Love Your Veggies

June is National Fruit and Vegetables Month and June 17 is National Eat your Veggies Day! If you learn about the health benefits of vegetables you may be more excited about eating your veggies. Read on for more tips about to help you get more healthy veggies into your meals.

Examples of non-starchy vegetables are leafy greens, lettuce, mushrooms, onions, broccoli, cabbage, zucchini, tomatoes. Yeah, yeah, I know tomatoes are a fruit. So are cucumbers and peppers, but we’re talking nutrition here, not botany. Basically all the vegetables in the produce aisle are non-starchy, except for potatoes, sweet potatoes, yams, corn, pumpkin and hard rind winter squash. And only olives and avocados are high in fat.

Fruits and starchy vegetables have many of the same nutrients and benefits, they just have a higher sugar and starch content which ups the calories and the glycemic index number. Diabetics can eat non-starchy vegetables with higher glycemic foods to lower the glycemic effect of the meal.

You’ve probably heard the old advice to eat five servings of fruits and vegetables a day, but to get the most health benefits, aim for 11 servings. Rather than measuring your food, just think of a serving as the size of your fist. The bigger your fist is, the more fruits and vegetables you should be eating. To get 11 servings in a day you’ll need to work them into every meal and snacks too.

If you’re going to overeat something, make it non-starchy vegetables. They are:

  • Loaded with vitamins, minerals and phytochemicals that keep making news for their disease fighting properties
  • Anti-inflammatory and anti-pain compounds related to aspirin
  • Vegetarian, if you’re one of the growing group of people eating more and more vegetarian foods
  • Low in calories, usually about 25 calories per 1/2 cup cooked or 1 cup raw.
  • Low in carbs (about 5 grams per serving)
  • Low on the glycemic index (under 20) which means they don’t really affect your blood sugar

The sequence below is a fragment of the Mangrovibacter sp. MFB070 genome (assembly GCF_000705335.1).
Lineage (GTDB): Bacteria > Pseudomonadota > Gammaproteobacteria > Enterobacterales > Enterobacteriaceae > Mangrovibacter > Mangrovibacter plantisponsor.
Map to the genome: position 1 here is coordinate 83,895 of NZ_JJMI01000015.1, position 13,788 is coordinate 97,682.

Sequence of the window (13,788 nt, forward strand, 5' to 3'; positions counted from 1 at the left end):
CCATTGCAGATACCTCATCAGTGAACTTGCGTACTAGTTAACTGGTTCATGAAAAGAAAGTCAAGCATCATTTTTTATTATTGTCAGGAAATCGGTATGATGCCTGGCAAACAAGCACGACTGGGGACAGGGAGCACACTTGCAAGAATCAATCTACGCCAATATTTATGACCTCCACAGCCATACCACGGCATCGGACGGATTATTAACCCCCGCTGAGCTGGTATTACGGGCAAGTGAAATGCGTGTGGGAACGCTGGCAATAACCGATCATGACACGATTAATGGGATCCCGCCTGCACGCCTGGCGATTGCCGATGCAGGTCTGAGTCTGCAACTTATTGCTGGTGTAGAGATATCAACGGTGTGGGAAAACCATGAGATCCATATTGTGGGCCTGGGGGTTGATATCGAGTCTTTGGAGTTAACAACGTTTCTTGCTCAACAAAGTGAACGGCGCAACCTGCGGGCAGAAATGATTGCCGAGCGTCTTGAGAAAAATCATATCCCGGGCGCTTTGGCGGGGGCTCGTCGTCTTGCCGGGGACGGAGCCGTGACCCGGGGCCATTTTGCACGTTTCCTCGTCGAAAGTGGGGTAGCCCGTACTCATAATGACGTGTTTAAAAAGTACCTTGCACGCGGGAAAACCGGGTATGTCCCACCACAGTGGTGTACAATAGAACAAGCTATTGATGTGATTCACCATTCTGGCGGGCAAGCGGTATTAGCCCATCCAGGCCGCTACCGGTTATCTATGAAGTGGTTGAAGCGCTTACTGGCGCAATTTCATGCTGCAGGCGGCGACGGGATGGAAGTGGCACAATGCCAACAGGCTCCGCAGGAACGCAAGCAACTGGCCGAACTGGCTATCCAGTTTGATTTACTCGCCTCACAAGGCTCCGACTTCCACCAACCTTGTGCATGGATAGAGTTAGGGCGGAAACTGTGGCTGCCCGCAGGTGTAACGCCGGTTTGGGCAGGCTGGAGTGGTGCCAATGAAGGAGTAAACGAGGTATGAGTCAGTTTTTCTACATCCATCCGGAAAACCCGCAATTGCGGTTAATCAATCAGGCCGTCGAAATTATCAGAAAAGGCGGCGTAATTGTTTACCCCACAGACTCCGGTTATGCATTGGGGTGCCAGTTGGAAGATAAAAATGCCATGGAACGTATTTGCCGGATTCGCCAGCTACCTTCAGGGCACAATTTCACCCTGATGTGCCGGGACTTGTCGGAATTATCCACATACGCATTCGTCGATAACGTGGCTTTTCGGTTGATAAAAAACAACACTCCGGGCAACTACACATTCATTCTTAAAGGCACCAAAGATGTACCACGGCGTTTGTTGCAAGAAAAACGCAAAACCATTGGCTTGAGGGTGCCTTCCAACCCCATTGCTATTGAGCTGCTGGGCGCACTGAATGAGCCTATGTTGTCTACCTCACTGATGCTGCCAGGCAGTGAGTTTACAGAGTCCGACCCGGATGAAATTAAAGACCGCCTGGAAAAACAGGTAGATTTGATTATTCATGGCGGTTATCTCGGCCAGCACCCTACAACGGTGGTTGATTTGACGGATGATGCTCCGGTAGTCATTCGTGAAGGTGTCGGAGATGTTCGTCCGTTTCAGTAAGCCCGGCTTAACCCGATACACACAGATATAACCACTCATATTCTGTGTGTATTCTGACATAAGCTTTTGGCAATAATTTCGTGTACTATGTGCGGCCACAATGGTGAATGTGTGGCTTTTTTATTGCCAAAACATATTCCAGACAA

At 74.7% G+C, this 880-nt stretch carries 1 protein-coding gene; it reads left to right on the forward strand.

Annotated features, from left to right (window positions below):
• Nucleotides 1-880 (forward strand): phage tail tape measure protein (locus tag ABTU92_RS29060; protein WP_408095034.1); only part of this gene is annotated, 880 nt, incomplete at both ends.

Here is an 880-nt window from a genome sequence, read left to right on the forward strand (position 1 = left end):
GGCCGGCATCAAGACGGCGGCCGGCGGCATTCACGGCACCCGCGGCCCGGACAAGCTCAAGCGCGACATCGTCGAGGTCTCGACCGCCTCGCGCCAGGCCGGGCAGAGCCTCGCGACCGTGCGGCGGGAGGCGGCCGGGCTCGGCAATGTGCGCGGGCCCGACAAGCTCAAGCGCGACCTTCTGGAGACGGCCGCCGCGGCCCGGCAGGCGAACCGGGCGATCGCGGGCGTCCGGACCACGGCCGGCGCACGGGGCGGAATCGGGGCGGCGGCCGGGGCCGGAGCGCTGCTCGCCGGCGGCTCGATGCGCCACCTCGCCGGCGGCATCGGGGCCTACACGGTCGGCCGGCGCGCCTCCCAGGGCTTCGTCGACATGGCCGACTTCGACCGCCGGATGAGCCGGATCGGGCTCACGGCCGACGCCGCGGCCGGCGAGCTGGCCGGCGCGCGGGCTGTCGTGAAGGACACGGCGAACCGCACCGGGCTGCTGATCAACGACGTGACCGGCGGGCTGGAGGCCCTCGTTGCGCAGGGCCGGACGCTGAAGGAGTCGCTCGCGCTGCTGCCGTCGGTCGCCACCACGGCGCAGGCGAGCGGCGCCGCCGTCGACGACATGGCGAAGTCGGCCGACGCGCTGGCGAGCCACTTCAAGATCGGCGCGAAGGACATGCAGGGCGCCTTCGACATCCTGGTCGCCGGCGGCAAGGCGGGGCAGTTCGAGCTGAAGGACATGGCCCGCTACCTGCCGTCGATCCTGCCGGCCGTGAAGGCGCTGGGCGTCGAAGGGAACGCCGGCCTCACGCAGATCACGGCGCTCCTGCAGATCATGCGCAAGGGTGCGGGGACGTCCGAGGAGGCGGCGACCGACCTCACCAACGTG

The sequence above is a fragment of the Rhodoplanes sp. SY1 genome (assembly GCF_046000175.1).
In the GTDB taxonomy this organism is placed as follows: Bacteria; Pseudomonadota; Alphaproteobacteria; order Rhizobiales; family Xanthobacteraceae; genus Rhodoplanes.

• Low in fat (a trace which is hardly any)
Tips for choosing veggies
  • Eat baby veggies. They’re sweeter and more tender. Try baby beets, eggplants, spinach, bok choy, artichokes and don’t forget the cherry tomatoes. Baby carrots are the ones with the tops still on. The little ones in bags are regular carrots all chopped up.
  • Eat the sweet ones. Sweet onions (Vidalia, Texas 1015, Maui), parsnips, carrots, yams, sweet potatoes, red peppers, sweet corn, butternut squash all add sweetness to a meal.
  • Try heirloom veggies. What they lack in looks, they make up in flavor.
  • Go to a farmer’s market. Fresh and in season are always better. Request to make sure its organic.
  • Try different varieties and hybrids. More and more exotic veggies (and fruits) are showing up in supermarkets. Buy whatever looks interesting, then look up recipes on the Internet when you get home.
  • Go organic. Organic produce is often the best quality these days. And it’s not genetically modified as some non-organic produce is. Think organic is too expensive? Try adding up what you spend on eating out and frozen entreés to put the cost of organic in perspective. Organic has more nutrients and more nutrients mean more flavor.

Tips for cooking veggies
  • Stir-fry them in a tablespoon of olive oil. Add a protein, serve over a bed of whole grains and you’ve got a delicious meal. By putting the veggies in the main dish, you can’t help but eat a more balanced meal.
  • Blanch them. Quickly dropping bitter greens into boiling water for 30 to 60 seconds, then dropping them in ice water to stop the cooking will remove some of the bitter flavor. Blanching is the secret to great tasting vegetables in Chinese food.
  • Salad and crudité. Dip raw or blanched veggies in creamy Italian or dill dressing or any of your favorite salad dressings.
  • Roast or grill them. Roasting and grilling concatenates the flavors, adds a crispy texture and caramelizes some of the sugars creating a sweeter taste. Line a sheet pan with parchment paper for easy clean-up.
  • Cook cabbage and Brussels sprouts quickly. The objectionable smells come from compounds created after five minutes of cooking. Shred or slice the cabbage finely so it will get tender quickly. Cut Brussels sprouts in halves or quarters.
  • Make soups and stews. Slowly simmering soup mellows out the flavors and brings out the sweetness. Vegetables that are limp, but not rotten or moldy, can be used in soup and no one will be the wiser.
  • Add more vegetables to your regular recipes.

Get creative with veggies
  • Add herbs and spices. Start with a good all-purpose seasoned salt or salt-free vegetable seasoning.
  • Keep trying new recipes. You might find a delicious way to eat a veggie you thought you hated.
  • Hide them. Add shredded carrots and onions to hash browns; mashed parsnips to mashed potatoes, shredded or finely diced veggies to veggie burgers. Get creative. Don’t forget dessert. Carrot cake, zucchini bread, pumpkin pie, sweet potato pie. Yum.
  • Go nutty. A few chopped peanuts, sunflower seeds, slivered almonds, etc. will add another layer of flavor and texture.
  • Try different textures. If you object to a texture, try a different one — raw, chunks, puree, soft, tender crisp. Even juice is an option, though you lose the fiber in the processing.